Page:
The alliance between Judah and Israel during the next generation may already have been instigated by Asa and Omri, who appear to have co-existed peacefully. Jewish Virtual library refers to a “triple alliance between Israel, Judah, and Phoenicia”.
Davidids accepted (at least temporarily) the existence of the northern kingdom, and the two royal houses made a pact (see: *Ahab, *Jehoshaphat). Israel enjoyed great economic prosperity in the time of Omri as a result of the treaty with Ethbaal king of Sidon, which was sealed by the marriage between Jezebel, Ethbaal’s daughter, and Ahab, apparently while Omri was still alive (cf. Amos 1:9, “the brotherly covenant”). The triple alliance between Israel, Judah, and Phoenicia served at the same time as a counterweight to the threat of Aram-Damascus, whose aim was to gain possession of the northern part of Ereẓ Israel and to establish hegemony in Syria and Ereẓ Israel (see: *Ben-Hadad).
[End of quote]
The two main points of difficulty that immediately stand out for me regarding this identification (Omri = Amenhotep III) are that:
(i) whereas Amenhotep III reigned for some 38-39 years (c. 1390-1350 BC, conventional dating – and 500 years too early), Omri reigned over Israel for less than a third of this. For, according to I Kings 16:23: “In the thirty-first year of Asa king of Judah, Omri became king of Israel, and he reigned twelve years, six of them in Tirzah”.
(ii) (v. 28): “Omri rested with his ancestors and was buried in Samaria. And Ahab his son succeeded him as king”, whereas “Amenhotep III was buried in the Western Valley of the Valley of the Kings, in Tomb WV22” (https://en.wikipedia.org/wiki/Amenhotep_III).
The explanation for (i) could be that Amenhotep III’s rule over Israel had occurred late in his reign, upon the demise of the House of Ba’asha, and by mutual agreement with his ally, Asa. But (ii) having two different places of burial for the one ruler is somewhat more of a problem. “It has been suggested that the mummy from the 1881 cache originally identified as Amenhotep III might rather be that of Ay …”. That might be one possible solution to the problem.
Much has been – and presumably yet will be – written about Amenhotep III.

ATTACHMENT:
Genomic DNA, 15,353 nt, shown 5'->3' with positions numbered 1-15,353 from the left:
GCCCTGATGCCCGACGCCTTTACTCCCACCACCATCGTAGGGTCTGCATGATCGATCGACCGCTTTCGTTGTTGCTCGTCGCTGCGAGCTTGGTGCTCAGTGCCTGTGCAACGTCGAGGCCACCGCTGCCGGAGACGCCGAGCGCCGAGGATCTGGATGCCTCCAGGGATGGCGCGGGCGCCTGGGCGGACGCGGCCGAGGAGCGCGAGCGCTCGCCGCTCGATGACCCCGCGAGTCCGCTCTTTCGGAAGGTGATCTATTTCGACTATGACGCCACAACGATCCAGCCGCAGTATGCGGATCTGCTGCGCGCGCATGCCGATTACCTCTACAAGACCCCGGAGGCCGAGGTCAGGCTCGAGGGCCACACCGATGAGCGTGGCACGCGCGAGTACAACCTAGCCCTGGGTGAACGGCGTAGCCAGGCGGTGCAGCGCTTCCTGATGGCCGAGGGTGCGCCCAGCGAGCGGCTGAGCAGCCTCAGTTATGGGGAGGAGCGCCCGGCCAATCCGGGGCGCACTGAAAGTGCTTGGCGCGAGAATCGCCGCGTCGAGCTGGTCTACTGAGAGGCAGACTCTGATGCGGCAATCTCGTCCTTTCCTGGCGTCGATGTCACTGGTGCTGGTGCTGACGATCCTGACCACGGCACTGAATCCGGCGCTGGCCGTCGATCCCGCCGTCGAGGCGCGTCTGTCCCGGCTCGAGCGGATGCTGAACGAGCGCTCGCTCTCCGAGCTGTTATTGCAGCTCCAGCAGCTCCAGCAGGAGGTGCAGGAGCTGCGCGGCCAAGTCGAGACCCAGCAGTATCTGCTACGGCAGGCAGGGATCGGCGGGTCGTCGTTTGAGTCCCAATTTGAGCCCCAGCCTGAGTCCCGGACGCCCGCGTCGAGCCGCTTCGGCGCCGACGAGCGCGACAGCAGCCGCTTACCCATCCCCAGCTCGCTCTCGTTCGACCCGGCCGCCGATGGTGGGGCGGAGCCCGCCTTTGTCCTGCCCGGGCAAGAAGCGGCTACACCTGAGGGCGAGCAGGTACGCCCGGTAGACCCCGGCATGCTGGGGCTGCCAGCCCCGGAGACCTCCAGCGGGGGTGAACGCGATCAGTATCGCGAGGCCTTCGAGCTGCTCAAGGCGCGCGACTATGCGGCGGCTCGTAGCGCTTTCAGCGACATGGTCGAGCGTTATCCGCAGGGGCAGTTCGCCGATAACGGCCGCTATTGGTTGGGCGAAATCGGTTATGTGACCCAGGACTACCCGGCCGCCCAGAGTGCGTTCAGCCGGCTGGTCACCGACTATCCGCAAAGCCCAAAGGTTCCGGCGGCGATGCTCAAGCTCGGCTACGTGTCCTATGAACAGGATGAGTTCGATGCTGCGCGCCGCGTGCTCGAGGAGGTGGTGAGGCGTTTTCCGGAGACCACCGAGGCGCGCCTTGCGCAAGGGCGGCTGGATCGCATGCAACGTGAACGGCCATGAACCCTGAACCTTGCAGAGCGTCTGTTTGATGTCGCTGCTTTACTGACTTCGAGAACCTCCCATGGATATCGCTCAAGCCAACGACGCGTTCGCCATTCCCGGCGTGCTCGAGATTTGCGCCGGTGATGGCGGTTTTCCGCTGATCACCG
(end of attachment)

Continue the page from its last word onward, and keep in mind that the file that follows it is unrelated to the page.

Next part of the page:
Here is one typical account of the pharaoh known as “the Magnificent”.
Amenhotep III ….
Amenhotep III was the great grandson of Thutmose III. He reigned for almost forty years at a time when Egypt was at the peak of her glory. He lived a life of pleasure, building huge temples and statues. He was incredibly rich and his palace at Thebes was the most opulent of the ancient world.
With stable international trade and a plentiful supply of gold from the mines, the economy of Egypt was booming. This great wealth led to an outpouring of artistic talent and Amenhotep was the driving force behind this activity. Much credit must also go to the king’s scribe, overseer, and architect, Amenhotep, son of Hapu, who was so highly thought of by the king that he was rewarded with his own mortuary temple.
Amenhotep’s patronage of the arts set new standards of quality and realism in representation. His building works can be found all over Egypt. Many of the finest statues in Egyptian art, attributed to Rameses II, were actually made by Amenhotep III. (Ramses II simply removed Amenhotep’s name and replaced it with his own.) One of Amenhotep’s greatest surviving achievements is the Temple of Luxor on the east bank of the river.
Unfortunately, his mortuary temple, the largest of its kind ever built, was destroyed when Rameses II used it as a quarry for his own temple. Only the two colossal statues that stood at the entrance survive.
In the early years of his reign, Amenhotep was a vigorous young man who enjoyed sport and hunting. In his fifth year as king, he led an expedition to Nubia to put down a rebellion, but there was no need for military activity for the remainder of his reign. Amenhotep favored peaceful pursuits over war—although he wasn’t averse to adopting grandiose names, at one point describing himself as “Great of strength who smites the Asiatics.”
Indulging himself in all the pleasures, extravagances, and luxuries of life were his priorities. He had a large harem that included foreign princesses, though the great love of his life was his queen, Tiy, whom he had married before becoming king. She was a commoner, which was unusual for a chief wife. While most royal marriages were politically motivated, Amenhotep’s marriage to Tiy seems to have been motivated by genuine feeling. He made her a lake 3,600 cubits long by 600 cubits wide (about a one mile 1.6Km in length) in her town of T’aru. He then held a festival on the lake, during which he and Tiy sailed a boat called the Disk of Beauties.
Tiy gave birth to six children: four daughters and two sons. The eldest boy, Thutmose, became a priest and is thought to have begun the tradition of burying the mummified Apis bull, which was believed to be the incarnation of the god Ptah. Unfortunately, Prince Thutmose died, and his brother, the future Akhenaton, ascended the throne.
…. Amenhotep began restricting the power of the priests of Amun by recognizing other cults. One of these was a special form of the god Ra known as the Aten. It was this deity which Amenhotep’s son, Akhenaton, was to promote as the one and only true god, causing trouble within Egyptian society over the next generation. Amenhotep’s greatest legacy was his high standard of artistic and architectural achievement. This sophisticated and refined taste in art permeated Egyptian society and is manifest in the tombs of high officials such as Ramose and Khaemhet. He set the stage for Akhenaton’s unique style and left some of the finest monuments in Egypt. Amenhotep truly deserves the title “the Magnificent.”